FIFA 13 (WiiU)Written by: / / No Comments
FIFA 13 on Wii U is somewhat of a contradiction because a number of great features have been added while many more have been stripped away in order to get the game ready for the console’s launch. New features that were introduced in the PlayStation 3 and Xbox 360 versions of FIFA 13 such as EA Sports Football Club Match Day and Skill Games are missing from the Wii U release, as are regular modes such as FIFA Ultimate Team and Online Team Play. Despite these unfortunate omissions, FIFA 13 on Wii U offers players some unique control and management options along with the highly engaging gameplay that recent entries in the series are renowned for.
EA should be commended for making extensive use of the Wii U GamePad in its first sports game for the new console. While you can play FIFA 13 using the Wii U Pro Controller, Wii Remote and Nunchuk, or Wii Classic Controller, playing with the GamePad allows you to quickly make substitutions, change formations or tactics, or see an overhead view of the pitch that displays details about your players’ stats. The tabs for these options appear on the edges of the GamePad’s screen with a replica of the TV image (minus HUD elements) appearing on it. This allows you to play the game without having to turn your TV on although there’s no way to display HUD information such as score and match time without going into the applicable manager tab to view these details. The game doesn’t pause when you access these tabs so you’ll need to wait until there’s a break in action (such as a throw-in) before making your selection.
Players who enjoy making use of these easily accessible and intuitive manager options in FIFA 13 on Wii U can hang up their boots and solely play the role of manager during exhibition matches or in co-op mode where a friend can control your team’s players while you make crucial management decisions during the game. Up to five players can take part in this mode and each team can have a person playing the role of manager via their respective GamePads.
A great new feature in the Wii U version of FIFA 13 is that managers can now give team talks between halves or before extra time. You can pick out individual players to praise, motivate or criticise in the areas of attack, defence or overall play, or address the team as a whole. Your players’ stats will change depending on how they receive the team talk so you’ll need to tread carefully if you want everyone to bring out their A game during the next passage of play.
The Wii U GamePad also allows for unprecedented precision during other areas of gameplay. You can target exactly where in the net you want to aim your shot by clicking in the right analogue stick or flicking the GamePad forward when you’re ready to shoot. This brings up a transparent net on the GamePad’s screen and you can touch where you want your shot to go (holding down your finger powers up the shot). Various factors influence how accurate your shot will be, so don’t expect the ball to always land up where you targeted. A great feature of this mode is that you don’t have to look down at the GamePad’s screen to target an area of the net because you instinctively know where your fingers are positioned in relation to the screen.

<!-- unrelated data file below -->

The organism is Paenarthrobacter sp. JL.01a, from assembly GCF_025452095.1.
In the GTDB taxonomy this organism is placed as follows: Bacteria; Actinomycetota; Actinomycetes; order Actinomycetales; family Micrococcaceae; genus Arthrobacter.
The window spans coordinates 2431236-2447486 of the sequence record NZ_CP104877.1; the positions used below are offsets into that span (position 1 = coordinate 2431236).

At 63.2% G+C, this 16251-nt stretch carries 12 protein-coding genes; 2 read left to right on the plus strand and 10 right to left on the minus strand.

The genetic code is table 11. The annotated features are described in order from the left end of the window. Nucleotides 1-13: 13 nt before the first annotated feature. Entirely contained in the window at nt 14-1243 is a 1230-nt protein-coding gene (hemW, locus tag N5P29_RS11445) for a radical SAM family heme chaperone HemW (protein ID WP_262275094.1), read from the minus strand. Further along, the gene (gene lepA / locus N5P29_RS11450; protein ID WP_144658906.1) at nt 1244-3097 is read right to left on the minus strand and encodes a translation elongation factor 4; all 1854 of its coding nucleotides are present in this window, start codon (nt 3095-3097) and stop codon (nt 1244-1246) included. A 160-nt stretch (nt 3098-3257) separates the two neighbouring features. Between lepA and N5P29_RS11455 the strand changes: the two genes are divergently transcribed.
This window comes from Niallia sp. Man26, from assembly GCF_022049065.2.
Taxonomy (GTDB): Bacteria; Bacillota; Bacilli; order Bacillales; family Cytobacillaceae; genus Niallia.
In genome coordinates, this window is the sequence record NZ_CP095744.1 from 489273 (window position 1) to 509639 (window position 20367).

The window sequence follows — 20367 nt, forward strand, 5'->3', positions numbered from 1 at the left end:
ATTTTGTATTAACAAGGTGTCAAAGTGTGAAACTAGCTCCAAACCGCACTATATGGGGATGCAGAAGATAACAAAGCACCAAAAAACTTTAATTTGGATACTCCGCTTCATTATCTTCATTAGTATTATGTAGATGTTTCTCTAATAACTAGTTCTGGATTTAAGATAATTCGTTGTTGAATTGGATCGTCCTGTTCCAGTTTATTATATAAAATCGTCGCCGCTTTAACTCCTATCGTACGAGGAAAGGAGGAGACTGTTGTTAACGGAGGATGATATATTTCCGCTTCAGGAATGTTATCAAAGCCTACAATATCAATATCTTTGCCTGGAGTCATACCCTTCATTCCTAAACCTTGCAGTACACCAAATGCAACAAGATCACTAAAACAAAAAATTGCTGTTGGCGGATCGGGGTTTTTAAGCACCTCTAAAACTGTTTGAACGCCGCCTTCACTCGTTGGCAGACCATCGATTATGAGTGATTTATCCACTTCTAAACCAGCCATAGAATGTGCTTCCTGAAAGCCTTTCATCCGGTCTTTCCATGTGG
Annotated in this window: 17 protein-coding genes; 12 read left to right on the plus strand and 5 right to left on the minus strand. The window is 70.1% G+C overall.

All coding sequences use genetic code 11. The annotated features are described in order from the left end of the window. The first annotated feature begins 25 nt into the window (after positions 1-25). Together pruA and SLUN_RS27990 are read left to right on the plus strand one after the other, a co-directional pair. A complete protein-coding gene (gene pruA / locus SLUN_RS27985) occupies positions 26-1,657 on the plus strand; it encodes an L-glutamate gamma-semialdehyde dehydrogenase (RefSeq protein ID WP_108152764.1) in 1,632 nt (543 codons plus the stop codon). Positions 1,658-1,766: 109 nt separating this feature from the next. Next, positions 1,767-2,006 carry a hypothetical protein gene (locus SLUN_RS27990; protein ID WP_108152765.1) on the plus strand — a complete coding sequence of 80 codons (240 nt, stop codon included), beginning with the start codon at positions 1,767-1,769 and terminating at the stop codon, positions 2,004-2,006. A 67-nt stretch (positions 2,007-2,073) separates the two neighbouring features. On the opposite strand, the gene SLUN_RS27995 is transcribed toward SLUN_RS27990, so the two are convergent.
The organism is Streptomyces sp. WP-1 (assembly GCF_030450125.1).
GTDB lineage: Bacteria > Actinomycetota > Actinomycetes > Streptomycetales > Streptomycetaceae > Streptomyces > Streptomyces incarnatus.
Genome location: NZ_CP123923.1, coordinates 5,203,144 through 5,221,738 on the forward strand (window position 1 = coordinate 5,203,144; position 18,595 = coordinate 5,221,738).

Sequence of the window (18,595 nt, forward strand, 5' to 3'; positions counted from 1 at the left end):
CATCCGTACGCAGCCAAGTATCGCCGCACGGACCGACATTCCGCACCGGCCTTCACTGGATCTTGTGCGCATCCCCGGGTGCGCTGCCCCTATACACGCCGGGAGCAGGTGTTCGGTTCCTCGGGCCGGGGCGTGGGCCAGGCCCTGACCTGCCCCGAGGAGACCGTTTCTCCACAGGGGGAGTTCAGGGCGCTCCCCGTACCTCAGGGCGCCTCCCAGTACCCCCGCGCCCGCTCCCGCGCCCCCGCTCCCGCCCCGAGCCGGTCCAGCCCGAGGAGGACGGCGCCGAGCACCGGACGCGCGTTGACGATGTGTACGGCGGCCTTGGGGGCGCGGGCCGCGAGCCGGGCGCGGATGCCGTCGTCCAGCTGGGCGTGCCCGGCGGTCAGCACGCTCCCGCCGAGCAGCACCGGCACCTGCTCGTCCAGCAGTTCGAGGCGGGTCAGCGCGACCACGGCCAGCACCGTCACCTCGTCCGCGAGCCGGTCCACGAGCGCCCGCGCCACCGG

Free kicks and penalties can also be taken with amazing precision as holding up the GamePad brings up a reticule that you can move around by using the controller’s gyroscope. You can power up your shot by holding down the A button and when taking a free kick you can also curve the ball by pressing the left analogue stick in the desired direction. This allows you to pinpoint areas of the net that are unguarded and proves particularly useful during free kicks when there are player walls to curve the ball around.
Other innovative uses of the GamePad include being able to pass the ball to teammates by tapping them on the touch screen or putting the ball into open space by touching where you want it to go. You can also send players on runs by dragging your finger along the desired trajectory or switch between players on defence simply by touching them. The only real issue with these control options is that you’re forced to look down at the GamePad and take one of your hands off the controller which means you’re not in full control of your player for a few seconds.
FIFA 13 on Wii U looks fairly similar to the PlayStation 3 and Xbox 360 versions, but unfortunately there is sporadic slowdown (i.e. frame rate drops) during most matches. I didn’t notice this during Be a Pro matches but when viewing normal matches using the default ‘Tele’ camera option this issue became immediately apparent.
Another disappointing element of the game is how few people are playing it online. During all the sessions I played there were generally about two people searching for matches and about twenty playing in head-to-head games. Unfortunately if you don’t have friends with copies of the game to play against you are going to have a hard time finding online matches to participate in.
If you’re new to the FIFA series then FIFA 13 on Wii U offers hours of engaging and addictive gameplay playing as real-life teams in a wide selection of authentic leagues. However, if you’ve become accustomed to worthwhile FIFA modes such as Online Team Play and FIFA Ultimate Team then you’ll understandably be disappointed by their omission from this version.